I have two favorite parts! The first is the second round of in-house edits. Kate puts interns on book teams, meaning I’ll be with one title all the way through its editorial process. So, I see the original draft, but the moment when the revision comes back and I see how dramatically it’s improved? That’s magic. I love watching writers turn feedback into demonstrably stronger stories; it’s incredibly rewarding.
My second favorite part is book release day, when readers start reacting and you get to see how everyone else enjoys the story as much as you did. This month has been an especially great, because two books I got to help with—ISLAND OF EXILES by Erica Cameron (Kirkus-starred epic fantasy) and ANY BOY BUT YOU by Julie Hammerle (Pokemon Go-meets-You’ve Got Mail)—hit the shelves, and they’re doing so well. Go team!
What is your best piece of editorial advice?
Everything goes back to your characters. We fall in love with them first—not your worldbuilding, not your plot. Characters are the basis of fandoms and ships and cosplays and everything about being a reader. If you can create three-dimensional people, you can put them into whatever situation and it’ll be interesting—you’ll be writing about some small part of what it means to be human.
I struggle most with this part of storytelling (I’m very much a beat sheet reviser), but going back to my characters has been the key for breaking out of the worst revision dead ends. Plot, after all, stems from your characters’ goals and motivations, and I’m convinced they’re the key to developing that unidentifiable spark. Invest a lot of time in your imaginary people. They’ll pay you and your readers back!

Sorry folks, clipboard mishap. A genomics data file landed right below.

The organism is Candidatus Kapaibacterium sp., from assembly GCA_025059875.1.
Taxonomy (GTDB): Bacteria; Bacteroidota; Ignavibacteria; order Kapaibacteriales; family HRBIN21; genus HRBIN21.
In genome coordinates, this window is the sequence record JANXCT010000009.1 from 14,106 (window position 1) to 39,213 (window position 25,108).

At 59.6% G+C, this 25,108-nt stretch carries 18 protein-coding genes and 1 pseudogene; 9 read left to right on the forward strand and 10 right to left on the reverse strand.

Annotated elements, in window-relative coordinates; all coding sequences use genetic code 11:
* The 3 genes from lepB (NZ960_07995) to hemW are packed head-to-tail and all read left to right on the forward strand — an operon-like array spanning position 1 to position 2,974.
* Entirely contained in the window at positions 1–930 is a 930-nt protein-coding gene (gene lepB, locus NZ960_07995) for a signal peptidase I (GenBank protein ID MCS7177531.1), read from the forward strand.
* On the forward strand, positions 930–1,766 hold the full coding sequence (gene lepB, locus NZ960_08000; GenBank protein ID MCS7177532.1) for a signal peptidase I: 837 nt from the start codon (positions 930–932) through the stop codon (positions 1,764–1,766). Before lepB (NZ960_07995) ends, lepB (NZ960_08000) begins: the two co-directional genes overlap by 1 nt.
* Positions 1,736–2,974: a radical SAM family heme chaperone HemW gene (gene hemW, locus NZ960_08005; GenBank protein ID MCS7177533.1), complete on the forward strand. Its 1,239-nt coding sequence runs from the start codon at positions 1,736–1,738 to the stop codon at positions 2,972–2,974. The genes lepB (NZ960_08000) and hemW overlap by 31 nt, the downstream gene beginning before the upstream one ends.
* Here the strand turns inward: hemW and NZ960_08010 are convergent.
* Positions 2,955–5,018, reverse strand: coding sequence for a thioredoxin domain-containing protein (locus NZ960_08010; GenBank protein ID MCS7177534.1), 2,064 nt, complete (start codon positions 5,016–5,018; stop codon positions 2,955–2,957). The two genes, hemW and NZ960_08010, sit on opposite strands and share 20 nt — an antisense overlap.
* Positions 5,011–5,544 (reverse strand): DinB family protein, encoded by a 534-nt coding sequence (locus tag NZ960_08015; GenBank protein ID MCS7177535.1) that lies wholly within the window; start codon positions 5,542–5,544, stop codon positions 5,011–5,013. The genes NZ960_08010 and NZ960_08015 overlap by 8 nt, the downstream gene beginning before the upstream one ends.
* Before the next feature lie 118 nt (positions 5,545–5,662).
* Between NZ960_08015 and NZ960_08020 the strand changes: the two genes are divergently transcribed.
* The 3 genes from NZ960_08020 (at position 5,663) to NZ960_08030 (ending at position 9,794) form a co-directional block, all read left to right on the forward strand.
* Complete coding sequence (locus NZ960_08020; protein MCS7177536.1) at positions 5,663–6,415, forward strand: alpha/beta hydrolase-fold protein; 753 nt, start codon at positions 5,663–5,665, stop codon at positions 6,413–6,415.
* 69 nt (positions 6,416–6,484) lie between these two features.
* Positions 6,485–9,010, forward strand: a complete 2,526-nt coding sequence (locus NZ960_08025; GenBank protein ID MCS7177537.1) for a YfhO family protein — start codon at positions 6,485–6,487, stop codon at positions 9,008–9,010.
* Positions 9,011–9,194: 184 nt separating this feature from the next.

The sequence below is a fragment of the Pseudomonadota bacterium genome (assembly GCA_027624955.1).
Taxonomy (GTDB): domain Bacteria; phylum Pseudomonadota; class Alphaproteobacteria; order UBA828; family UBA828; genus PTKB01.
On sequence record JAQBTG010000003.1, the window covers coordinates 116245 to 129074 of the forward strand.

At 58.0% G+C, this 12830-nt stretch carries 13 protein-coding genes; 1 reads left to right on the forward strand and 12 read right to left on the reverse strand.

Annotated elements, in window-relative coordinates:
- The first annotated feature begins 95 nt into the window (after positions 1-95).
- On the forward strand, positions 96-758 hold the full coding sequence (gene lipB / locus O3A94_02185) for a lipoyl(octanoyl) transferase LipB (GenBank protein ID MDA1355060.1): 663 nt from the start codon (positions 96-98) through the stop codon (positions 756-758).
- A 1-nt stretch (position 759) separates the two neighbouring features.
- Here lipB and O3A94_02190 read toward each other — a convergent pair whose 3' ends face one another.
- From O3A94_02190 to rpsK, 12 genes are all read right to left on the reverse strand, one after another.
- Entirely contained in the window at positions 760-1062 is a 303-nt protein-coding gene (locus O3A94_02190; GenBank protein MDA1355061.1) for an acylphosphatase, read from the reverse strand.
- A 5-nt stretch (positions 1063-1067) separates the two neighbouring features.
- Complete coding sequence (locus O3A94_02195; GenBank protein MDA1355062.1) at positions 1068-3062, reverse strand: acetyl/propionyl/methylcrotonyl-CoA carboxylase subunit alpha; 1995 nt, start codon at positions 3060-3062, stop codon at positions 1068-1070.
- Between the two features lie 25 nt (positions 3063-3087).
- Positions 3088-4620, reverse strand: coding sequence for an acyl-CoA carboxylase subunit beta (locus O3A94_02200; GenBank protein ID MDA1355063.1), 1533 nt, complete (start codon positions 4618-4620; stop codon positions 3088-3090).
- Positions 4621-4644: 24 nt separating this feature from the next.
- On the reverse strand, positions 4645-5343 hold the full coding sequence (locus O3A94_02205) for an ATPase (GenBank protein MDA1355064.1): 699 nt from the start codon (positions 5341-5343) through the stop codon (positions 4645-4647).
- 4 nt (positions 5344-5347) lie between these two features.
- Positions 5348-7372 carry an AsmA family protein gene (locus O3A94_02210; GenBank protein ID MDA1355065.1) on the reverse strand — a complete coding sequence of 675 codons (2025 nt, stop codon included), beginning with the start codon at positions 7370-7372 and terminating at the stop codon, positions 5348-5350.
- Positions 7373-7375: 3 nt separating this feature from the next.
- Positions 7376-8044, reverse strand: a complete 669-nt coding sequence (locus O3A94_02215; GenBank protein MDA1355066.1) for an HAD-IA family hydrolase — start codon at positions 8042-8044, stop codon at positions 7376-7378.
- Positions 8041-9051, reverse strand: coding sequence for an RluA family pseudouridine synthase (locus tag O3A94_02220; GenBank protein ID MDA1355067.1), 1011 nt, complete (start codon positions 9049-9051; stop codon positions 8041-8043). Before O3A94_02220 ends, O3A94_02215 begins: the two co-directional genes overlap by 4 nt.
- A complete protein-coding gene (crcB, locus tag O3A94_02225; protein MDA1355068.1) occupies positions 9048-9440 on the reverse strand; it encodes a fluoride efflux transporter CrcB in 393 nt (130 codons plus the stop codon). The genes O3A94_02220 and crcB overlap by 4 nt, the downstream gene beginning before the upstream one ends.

In addition to working as an intern, you’re also a freelance editor and an aspiring author. Is there anything you can tell us about your current WIP?
Yes! I got into freelancing because of my great internships; I love working with authors hands-on, and wanted to keep doing that outside of work. I’m also revising a couple of YA fantasy projects. The one that’s farthest along is about an ordinary girl living on an Icelandic dragon preserve; she helps muck up the island magic that keeps everyone safe, and has to figure out how to fix it so her dragon rider best friend doesn’t die. It started as a for-fun project (Iceland and dragons are big favorites of mine), and I think I’ve finally hammered it into something intelligible. I’m having a blast!
I'd like to thank Lyla for taking the time to answer these questions, and for giving us some truly valuable #amwriting and #amquerying advice from an editorial intern's perspective! Also, she's super nice, so you should probably go and follow her on Twitter at @bookishlyla, and check out her website for even more writing advice and resources at: www.lylalawless.com/lylaedits/